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Manny Pacquiao is the star, but it's Chris Algieri who will move the needle (or not)

Kevin Iole
Boxing
Manny Pacquiao during the weigh-in at the MGM Grand Arena in Las Vegas on April 11, 2014 on the eve of his fight against Timothy Bradley
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Manny Pacquiao needs help from Chris Algieri to put on a big fight. (AFP Photo/Joe Klamar)

On Monday, Manny Pacquiao will appear at a news conference at The Venetian in Macau, the first stop on a promotional junket that ends Sept. 4 in New York. The tour is designed to promote his Nov. 22 bout on HBO Pay-Per-View for the WBO welterweight title against Chris Algieri at The Venetian's Cotai Arena.

The trip will cover 27,273 miles and will include stops in Macau and Shanghai, as well as San Francisco, Los Angeles and Las Vegas.

It will be, as these things often are, a celebration of Pacquiao.

Pacquiao will need to prove his continued relevance, particularly since Algieri is largely an unknown. Unknown fighters tend to result in low pay-per-view sales, and while the full measure of success for the Pacquiao-Algieri show won't be determined by pay-per-view sales, it is still a huge factor.

Pacquiao remains a God-like figure among his countrymen in the Philippine Islands, as well as among those of Filipino descent living in the U.S. and around the world.

What should scare promoters, however, is the fact that there hasn't been the kind of mania surrounding Pacquiao among non-Filipinos during his last few fights as there had been previously.

Pacquiao burst into stardom in the early part of the previous decade. But when he began his dramatic climb in 2008 through the weight classes, shooting from super featherweight through super welterweight, his popularity became enormous. He was easily the most popular fighter around the world – easily – and was second only to Floyd Mayweather in the U.S.

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Chris Algieri, right, landing a punch against Ruslan Provodnikov in their June 14 fight, will play a key role in the success of the promotion for his fight with Manny Pacquiao. (Ed Mulholland/HBO)

Chris Algieri, right, landing a punch against Ruslan Provodnikov in their June 14 fight, will play a key role in …

He still remains hugely popular, but it's not quite as manic as it once was. The opponent matters more now than ever before.

And that's why the point of this trip ought to be introducing Algieri to the world rather than trotting out Pacquiao for photo ops and to allow him to bask in the glow of a cheering crowd.

Algieri is a fascinating man to speak with, and a quality boxer. As a heavy underdog on June 14 in the New York borough of Brooklyn, Algieri upset hard-hitting Ruslan Provodnikov to win the WBO super lightweight belt.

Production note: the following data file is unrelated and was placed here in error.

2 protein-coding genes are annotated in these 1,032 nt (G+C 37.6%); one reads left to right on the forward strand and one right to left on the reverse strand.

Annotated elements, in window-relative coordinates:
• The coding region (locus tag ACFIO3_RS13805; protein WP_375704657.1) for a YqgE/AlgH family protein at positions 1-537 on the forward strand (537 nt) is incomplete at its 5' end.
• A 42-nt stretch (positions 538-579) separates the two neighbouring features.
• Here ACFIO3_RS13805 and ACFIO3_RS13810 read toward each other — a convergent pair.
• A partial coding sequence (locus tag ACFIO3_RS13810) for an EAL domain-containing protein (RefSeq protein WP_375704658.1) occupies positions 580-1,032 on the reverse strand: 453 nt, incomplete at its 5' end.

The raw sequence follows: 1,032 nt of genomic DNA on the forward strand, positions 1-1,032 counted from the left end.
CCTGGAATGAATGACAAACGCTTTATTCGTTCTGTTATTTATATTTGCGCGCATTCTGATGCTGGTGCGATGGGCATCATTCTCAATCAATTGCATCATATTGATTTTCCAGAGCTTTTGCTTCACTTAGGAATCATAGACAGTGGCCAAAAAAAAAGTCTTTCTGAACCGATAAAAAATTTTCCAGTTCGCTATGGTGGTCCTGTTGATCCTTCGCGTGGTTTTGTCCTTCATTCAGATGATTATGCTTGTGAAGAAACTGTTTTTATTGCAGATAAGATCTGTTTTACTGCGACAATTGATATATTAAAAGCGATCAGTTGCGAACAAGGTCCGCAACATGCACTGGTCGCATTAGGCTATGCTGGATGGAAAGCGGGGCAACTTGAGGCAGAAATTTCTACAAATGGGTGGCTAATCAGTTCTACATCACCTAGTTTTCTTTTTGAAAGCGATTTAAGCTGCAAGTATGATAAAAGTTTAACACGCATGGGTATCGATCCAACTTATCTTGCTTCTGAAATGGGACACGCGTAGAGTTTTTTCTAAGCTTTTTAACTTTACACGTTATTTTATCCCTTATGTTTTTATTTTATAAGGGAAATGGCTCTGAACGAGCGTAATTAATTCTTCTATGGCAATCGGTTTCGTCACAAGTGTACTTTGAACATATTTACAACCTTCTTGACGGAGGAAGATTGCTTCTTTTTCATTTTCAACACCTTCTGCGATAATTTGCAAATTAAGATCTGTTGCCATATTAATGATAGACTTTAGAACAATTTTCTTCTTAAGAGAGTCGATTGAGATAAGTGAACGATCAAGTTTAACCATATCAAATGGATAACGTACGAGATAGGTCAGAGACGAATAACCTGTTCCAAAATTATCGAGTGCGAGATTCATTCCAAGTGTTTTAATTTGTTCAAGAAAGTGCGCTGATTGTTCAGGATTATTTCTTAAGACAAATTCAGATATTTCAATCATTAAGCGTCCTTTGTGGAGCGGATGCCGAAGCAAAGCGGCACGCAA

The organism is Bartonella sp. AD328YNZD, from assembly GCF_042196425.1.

Algieri has two college degrees and dreams of being a doctor. He's a good-looking guy with an easy-going nature, who speaks well and has a natural charisma that endears people to him. He should be popular.

But as the tour embarks, he's not. He's largely unknown. There is a large majority of fans who aren't necessarily boxing fans, but who know fighters like Pacquiao and Mayweather and regularly buy their fights if they recognize the opponent. 

It's tougher to get a pay-per-view buyer to plunk down the money when the opponent is a virtual unknown, as Algieri indisputably is. 

Pacquiao's facing an unknown at a time when he needs more help than ever from the B-side to sell his fights. He started his climb in 2008 at 130 pounds, defeating Juan Manuel Marquez in an outstanding super featherweight title bout. He ended 2010 as the 154-pound champion after drubbing Antonio Margarito in one-sided fashion at Cowboys Stadium in Arlington, Texas.

But he hasn't scored a knockout since 2009. He's lost twice in the interim. And without the aura of invincibility or the designation as the world's most exciting fighter, he's less attractive of an option to a large segment of fans.

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Filipino boxing icon and Congressman Manny Pacquiao (Getty)

Filipino boxing icon and Congressman Manny Pacquiao (Getty)

Pacquiao, like Algieri, is a good guy who is agreeable with the media and exceptionally charitable to his countrymen. But he's a horrible interview who says next-to-nothing of consequence. If the media doesn't have the prospect of a great fight to talk about, Pacquiao's lack of eloquence makes selling the bout tremendously more difficult.

So the goal of this trip should not be for promoters to use it as a write-off to get the opportunity to stay in five-star hotels and eat at fancy restaurants. Their sole goal should be to increase Algieri's visibility and to convince a skeptical public he has a chance to win.

Pacquiao has all sorts of sessions planned with major media outlets, but none of it will matter if the tour ends and the overriding question asked by the public is, "Chris who?"

Pacquiao is without question the star of this show. But Algieri is the guy who can make the event a success or not. Convince people that he can win and that he's worth watching, and the sales will skyrocket.

But if the tour ends and the public remains skeptical, Pacquiao is looking at another dud of a pay-per-view. 

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